I have good friends

20140628-133154-48714714.jpgI posted a comment, note and link to a friend’s blog the two days ago. And mentioned that I might want to borrow the book from him. This friend lives in the Northwest, but the book showed up in my mailbox today!

This is now third in line for my to-be read books, I have about 500 pages to get through first.

Flipping through it, I think it’ll be good and helpful. Now, what I really need is a book designed to convince non 5-Pointers of Limited Atonement/Already Election.

Anyone else want to send me a free book?

[su_box title=”About my friend…” box_color=”#0C6299″ radius=”6″] Jonathan Shradar is a former bouncer, current grace junkie, and the Director of Young Adults Ministry at Bethel Church in eastern Washington.

We were part of a clandestine small group in Washington, DC called the “Cabal” that met in pubs around the city and discussed the meat of living as a Christian. Don’t tell anyone about that.

He’s a father of two awesome kids, the husband a wife that’s too good for him, and has a weird relationship with his dog.

He met Forrest Whittaker once.[/su_box]

The Law, the Lie of the Garden and Undertakers

I think most Christians don’t know what to do with the Law, by that I mean that we often speak about the regulations given to Abraham by God as if they are defective and somehow not good. The Law is full of things that we don’t get – when do you do this kill this animal this way, don’t mix fabrics, don’t grow a goatee (I’m looking at you youth pastors), don’t even touch your wife during her “special time”.

I’ve been reading a book that we got for free from Advance09 – Total Church: A Radical Reshaping around Gospel and Community. Honestly, I didn’t expect that it would be a book that I would underline all that much, but I was underlining within 6 pages. One of the things that I underlined had hit me like a slap in the face:

The Law of Moses is given as the word by which God rules his people as they wait for the coming Savior. It is a liberating law given to bless God’s people. It was the lie of the serpent to portray God’s rule as harsh and tyrannical. The reality is that the rule of God is a rule of life, blessing, peace and justice. God rules through his word, and his rule brings freedom and joy.

The author is right! The thing that I do so often is portray the Law as something that was intended to be a limiting shackle on the people of Israel. Quite the opposite, it gave freedom by giving boundaries. Our Americanized idea of freedom says that where there are any boundaries there is no freedom, but real freedom requires boundaries; how free would we really be if there were no laws to restrain murder and theft? We’d spend all of our days protecting ourselves and our stuff.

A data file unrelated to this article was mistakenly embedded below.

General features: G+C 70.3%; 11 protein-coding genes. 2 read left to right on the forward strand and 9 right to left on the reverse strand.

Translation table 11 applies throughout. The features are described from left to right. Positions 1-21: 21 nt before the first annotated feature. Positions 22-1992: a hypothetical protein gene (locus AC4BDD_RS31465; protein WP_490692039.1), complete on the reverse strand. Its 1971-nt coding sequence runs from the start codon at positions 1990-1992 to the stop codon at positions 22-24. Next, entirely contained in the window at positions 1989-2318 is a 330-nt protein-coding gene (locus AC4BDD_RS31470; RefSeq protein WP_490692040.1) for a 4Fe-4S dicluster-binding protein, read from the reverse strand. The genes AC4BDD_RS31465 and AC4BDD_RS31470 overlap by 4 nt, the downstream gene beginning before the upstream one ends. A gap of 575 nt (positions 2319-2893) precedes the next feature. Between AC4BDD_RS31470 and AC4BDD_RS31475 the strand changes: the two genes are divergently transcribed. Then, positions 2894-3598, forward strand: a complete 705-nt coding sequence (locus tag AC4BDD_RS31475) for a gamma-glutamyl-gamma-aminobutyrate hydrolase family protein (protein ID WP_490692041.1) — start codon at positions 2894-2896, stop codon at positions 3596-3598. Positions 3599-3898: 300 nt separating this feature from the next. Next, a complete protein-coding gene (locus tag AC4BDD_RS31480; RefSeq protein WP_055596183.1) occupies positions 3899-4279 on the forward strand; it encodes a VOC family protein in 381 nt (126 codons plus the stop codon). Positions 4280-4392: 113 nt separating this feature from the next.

The Law did the same thing.

In the nations that surrounded Israel, the polytheistic faiths gave no liberty – no freedom to live life unshackled by guilt and doubt. Think of all of the stories even of the ancient Greeks and Romans, they were always trying to appease some god or making sure they weren’t stepping on some goddess’ toes (I’m looking at you Hera); they were never sure if they were in good standing.

Think about it, you’re following a God that just held back the sea and then drowned the most elite soldiers of one of the most powerful nations on earth at the time, a God who had made a tangible darkness hang over the whole country, that turned the Nile into blood and supernaturally killed hundreds to set you free – and not just random hundreds, but only the firstborn and only in unmarked houses. You want to know whether or not you’re in good standing with that God. So, what does that God do? He gives you guidelines so you can know.

You no longer have to guess whether or not you’re doing things right, you have the Law to make reference to. You can know whether God is pleased with you or wanting a closer walk with you.

One thing to remember – unclean was not sin. You have this trichotomy of holiness. You have things that are clean (this is set apart or holy or able to be in God’s presence), you have things that are sinful (things that God is against and are an affront to him in some personal way) and you have the middle ground of the unclean (which is just common, banal, vulgar). The unclean was not bad (or else undertakers were never able to be in God’s good graces and the dead would just lie where they died), it was just common. The reason that this is talked about so much in the Law – God had called his people to be set apart, to be holy and a light that shined His holiness. They were not better than other people, they were just to imitate God more closely.

I think the lesson that I need to take from this is to understand why those in the Old Testament loved the Law.

Psalm 119:97

Oh how I love your law!
It is my meditation all the day.